Many of the residents who live near Newport and Redondo avenues in the quaint Long Beach community of Belmont Heights moved there because, according to them, it's a pleasant neighborhood.
"It was affordable, there are businesses to walk to, there are great parks," said Joey Vanoni, who has lived on Newport Avenue for 15 years.
But the mood there is changing after a new neighbor, a funeral center, moved in last October.
"I've been here since '98," Vanoni said. "I didn't buy here with the intention of having a crematorium down the street."
Belmont Heights Funeral Center has plans to expand its business operations, by offering cremation services onsite. To do that, it will need to install an incinerator, which has many of the neighbors pleading with the City Council.
Council members on Tuesday approved a 9-month freeze on new mortuaries, funeral homes and crematoriums to take effect immediately. The move shortens a previously approved year-long ban.
"That business has the right to exist in that location. It's not going away. It wouldn't be fair to take something away from them," said Councilman Gary DeLong, who represents District 3. "So what we are saying is, looking forward, the next time a funeral home wants to open in Long Beach, what is the most appropriate location for them to establish their business?"
Belmont Heights Funeral Center, according to DeLong, has all the proper permits to operate its business, and its location is zoned for funeral services, including crematoriums.
That does not do much to ease the concerns of residents like Will Snipes, whose dining room window would face the proposed crematorium area.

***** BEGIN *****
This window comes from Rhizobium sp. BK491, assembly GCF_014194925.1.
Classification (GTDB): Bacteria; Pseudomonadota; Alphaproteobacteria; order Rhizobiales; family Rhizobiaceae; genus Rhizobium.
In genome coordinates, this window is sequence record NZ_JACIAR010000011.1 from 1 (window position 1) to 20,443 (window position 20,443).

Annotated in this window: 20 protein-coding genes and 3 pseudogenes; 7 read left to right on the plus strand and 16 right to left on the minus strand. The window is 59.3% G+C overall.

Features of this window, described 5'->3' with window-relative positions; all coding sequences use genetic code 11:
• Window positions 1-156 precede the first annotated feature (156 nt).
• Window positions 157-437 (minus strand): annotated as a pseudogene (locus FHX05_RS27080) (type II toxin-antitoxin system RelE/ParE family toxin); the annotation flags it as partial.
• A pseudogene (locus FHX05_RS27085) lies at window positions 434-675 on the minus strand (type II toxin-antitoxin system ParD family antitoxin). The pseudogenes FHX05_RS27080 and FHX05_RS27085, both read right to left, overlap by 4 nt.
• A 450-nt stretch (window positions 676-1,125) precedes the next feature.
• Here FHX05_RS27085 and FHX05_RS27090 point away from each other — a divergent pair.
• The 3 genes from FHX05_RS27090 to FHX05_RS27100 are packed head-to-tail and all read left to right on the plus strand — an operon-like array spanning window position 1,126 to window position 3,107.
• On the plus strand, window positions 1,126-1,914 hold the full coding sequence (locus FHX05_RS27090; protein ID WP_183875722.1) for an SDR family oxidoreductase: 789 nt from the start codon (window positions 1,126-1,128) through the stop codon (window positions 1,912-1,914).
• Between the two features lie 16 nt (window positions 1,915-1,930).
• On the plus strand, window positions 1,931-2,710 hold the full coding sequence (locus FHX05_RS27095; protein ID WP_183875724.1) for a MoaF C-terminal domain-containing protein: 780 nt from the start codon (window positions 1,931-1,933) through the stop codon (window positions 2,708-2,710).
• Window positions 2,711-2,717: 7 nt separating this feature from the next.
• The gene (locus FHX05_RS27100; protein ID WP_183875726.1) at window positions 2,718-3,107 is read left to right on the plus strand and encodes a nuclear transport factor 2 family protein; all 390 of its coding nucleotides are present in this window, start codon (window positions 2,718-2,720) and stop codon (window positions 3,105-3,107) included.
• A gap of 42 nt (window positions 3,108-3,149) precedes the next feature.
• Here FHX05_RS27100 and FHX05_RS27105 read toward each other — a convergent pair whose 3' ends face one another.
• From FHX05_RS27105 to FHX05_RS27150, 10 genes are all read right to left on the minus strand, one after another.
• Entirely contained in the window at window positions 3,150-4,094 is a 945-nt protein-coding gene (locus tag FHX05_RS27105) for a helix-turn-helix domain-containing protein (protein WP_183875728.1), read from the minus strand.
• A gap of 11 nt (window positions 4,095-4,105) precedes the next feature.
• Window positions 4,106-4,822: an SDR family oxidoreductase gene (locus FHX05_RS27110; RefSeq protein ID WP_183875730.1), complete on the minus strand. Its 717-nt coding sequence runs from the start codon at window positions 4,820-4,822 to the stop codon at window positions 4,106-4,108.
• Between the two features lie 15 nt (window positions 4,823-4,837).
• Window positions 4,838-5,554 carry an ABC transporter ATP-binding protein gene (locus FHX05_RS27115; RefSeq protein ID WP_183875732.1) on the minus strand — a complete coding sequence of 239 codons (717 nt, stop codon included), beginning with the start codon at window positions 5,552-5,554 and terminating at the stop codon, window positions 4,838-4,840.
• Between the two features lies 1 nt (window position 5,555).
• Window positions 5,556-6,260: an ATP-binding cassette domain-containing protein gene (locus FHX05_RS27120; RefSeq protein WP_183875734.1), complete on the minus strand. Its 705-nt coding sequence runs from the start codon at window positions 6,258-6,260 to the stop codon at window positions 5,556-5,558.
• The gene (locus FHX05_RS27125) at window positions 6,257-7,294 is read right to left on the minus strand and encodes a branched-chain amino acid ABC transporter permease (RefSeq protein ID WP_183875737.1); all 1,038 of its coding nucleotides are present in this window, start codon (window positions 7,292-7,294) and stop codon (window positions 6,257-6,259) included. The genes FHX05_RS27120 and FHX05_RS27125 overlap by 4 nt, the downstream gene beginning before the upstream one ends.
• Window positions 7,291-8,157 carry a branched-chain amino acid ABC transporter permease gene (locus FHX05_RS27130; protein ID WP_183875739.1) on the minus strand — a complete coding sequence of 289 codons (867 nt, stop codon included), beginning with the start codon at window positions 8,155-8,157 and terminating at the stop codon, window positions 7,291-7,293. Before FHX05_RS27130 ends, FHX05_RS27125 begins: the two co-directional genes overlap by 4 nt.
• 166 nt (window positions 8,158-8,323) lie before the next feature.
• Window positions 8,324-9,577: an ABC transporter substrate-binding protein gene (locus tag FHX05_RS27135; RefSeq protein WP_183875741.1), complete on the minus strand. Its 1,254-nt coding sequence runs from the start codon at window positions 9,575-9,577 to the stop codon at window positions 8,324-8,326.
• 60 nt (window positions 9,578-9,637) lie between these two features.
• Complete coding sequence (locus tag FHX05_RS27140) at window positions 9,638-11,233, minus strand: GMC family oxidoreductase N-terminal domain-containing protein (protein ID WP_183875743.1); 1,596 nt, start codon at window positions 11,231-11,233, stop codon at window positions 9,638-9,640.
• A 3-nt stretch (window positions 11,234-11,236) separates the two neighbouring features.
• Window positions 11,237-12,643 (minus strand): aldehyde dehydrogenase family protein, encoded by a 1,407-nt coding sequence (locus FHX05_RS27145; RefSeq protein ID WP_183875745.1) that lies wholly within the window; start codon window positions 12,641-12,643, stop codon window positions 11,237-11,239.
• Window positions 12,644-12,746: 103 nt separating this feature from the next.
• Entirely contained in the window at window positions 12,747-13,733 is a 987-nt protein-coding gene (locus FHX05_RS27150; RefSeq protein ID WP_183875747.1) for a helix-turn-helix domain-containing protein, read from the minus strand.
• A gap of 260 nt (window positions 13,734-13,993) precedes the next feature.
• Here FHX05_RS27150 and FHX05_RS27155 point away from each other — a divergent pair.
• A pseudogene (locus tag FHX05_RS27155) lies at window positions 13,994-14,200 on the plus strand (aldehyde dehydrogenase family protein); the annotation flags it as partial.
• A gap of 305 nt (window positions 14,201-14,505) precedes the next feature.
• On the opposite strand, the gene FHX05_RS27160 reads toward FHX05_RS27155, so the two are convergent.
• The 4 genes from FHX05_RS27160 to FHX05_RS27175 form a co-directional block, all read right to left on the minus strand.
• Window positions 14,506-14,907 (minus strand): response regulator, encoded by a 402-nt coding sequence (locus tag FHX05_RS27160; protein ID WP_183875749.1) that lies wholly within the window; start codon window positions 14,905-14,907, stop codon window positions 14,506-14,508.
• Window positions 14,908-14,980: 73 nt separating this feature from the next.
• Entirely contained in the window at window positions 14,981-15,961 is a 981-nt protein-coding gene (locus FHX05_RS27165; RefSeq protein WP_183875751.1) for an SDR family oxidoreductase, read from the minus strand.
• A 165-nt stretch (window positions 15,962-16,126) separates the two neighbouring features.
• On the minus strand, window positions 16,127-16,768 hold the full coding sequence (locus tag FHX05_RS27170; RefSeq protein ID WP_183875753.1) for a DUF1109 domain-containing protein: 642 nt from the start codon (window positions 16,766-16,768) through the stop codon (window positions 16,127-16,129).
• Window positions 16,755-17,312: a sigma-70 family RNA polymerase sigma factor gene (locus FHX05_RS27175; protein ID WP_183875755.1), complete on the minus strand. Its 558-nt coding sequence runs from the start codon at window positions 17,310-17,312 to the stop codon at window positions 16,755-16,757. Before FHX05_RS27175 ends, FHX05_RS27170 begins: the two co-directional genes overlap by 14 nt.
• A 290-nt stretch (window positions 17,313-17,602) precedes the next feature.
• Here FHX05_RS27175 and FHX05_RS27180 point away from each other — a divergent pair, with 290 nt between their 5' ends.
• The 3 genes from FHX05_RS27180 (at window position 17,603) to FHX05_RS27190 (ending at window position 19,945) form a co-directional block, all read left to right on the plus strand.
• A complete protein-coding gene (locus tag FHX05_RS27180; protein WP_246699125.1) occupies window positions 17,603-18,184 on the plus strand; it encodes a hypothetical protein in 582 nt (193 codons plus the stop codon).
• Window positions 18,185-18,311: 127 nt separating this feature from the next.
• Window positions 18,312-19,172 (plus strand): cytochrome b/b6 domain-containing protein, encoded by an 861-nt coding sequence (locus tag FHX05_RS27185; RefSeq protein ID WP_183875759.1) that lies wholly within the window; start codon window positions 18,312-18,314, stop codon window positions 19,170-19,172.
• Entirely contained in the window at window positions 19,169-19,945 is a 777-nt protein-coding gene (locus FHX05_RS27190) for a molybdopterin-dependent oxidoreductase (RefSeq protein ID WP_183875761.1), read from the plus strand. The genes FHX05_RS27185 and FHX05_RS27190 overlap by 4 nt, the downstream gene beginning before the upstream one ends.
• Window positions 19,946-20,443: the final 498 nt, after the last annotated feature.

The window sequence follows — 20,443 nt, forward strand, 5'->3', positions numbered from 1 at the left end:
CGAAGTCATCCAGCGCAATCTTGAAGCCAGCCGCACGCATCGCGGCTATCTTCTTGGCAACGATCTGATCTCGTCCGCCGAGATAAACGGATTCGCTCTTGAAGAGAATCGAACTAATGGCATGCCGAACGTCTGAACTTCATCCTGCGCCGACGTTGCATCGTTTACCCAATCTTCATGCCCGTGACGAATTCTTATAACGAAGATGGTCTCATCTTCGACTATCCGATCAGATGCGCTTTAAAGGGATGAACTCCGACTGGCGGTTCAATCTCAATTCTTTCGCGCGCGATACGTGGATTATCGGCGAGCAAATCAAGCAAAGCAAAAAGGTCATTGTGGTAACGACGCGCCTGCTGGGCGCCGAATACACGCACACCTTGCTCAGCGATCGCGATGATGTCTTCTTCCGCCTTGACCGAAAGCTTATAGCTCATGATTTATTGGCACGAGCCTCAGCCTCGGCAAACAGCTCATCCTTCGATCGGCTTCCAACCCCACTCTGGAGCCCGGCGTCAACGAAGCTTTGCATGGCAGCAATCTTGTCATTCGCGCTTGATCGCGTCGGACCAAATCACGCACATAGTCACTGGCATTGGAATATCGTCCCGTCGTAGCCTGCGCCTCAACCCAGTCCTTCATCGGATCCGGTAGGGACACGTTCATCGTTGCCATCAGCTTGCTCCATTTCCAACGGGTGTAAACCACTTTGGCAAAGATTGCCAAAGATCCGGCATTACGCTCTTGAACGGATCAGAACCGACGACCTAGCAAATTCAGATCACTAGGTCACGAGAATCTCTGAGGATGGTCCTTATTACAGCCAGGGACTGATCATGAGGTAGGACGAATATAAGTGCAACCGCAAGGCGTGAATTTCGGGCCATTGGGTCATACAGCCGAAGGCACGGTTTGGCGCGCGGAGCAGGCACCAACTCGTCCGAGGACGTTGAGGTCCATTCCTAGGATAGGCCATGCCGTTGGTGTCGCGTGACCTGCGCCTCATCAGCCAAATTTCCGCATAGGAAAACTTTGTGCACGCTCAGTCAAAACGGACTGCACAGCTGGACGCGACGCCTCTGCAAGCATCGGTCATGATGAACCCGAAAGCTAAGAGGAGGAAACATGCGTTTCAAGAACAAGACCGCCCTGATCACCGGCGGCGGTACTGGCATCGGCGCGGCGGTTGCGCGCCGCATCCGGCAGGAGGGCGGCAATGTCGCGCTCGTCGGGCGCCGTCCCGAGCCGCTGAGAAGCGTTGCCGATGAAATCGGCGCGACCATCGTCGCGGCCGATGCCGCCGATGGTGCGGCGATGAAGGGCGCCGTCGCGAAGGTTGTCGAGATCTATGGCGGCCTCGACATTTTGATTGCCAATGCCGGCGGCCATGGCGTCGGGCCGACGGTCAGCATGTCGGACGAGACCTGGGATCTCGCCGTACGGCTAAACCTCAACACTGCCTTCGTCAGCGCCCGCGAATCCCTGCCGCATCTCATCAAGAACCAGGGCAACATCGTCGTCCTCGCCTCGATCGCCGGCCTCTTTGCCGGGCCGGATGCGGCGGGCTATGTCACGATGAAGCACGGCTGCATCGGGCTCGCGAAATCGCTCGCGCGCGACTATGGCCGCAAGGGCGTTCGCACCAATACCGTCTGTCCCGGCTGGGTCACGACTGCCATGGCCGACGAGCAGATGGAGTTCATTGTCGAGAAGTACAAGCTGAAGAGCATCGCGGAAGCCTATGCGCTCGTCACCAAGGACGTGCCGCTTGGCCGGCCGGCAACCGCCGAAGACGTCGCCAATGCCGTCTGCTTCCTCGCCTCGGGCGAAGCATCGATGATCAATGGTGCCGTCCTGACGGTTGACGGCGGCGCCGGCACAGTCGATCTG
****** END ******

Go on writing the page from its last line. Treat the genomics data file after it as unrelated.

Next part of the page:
"It's right beside my driveway, 2 feet from where I park my car," Snipes said.
"I see into their business."
The center's owner, Latasha Company, said on Monday, she is just trying to keep up with increased demand of families wanting the option to cremate their loved ones onsite. She believes her neighbors' concerns are being fueled by fear.
"This is a mortuary, that's what you expect to see, dead bodies and caskets," Company said. "But it's a problem for a lot of people. If I had a crematorium here and we were cremating now, you wouldn't know it."
In addition to increased traffic and already scarce parking in the area, some neighbors expressed concerns about mercury emissions.
"I think you need to look at long term effects of these emissions that are being leaked from dental work that individuals had in their earlier years of life," said Dr. Jesse Valencia, who operates a rehabilitation center next door to the funeral center.
The Environmental Protection Agency estimates crematoriums emit 320 pounds of mercury per year. The common comparison is, it is a small amount considering coal-fired power plants and similar facilities emit 100 tons of mercury every year.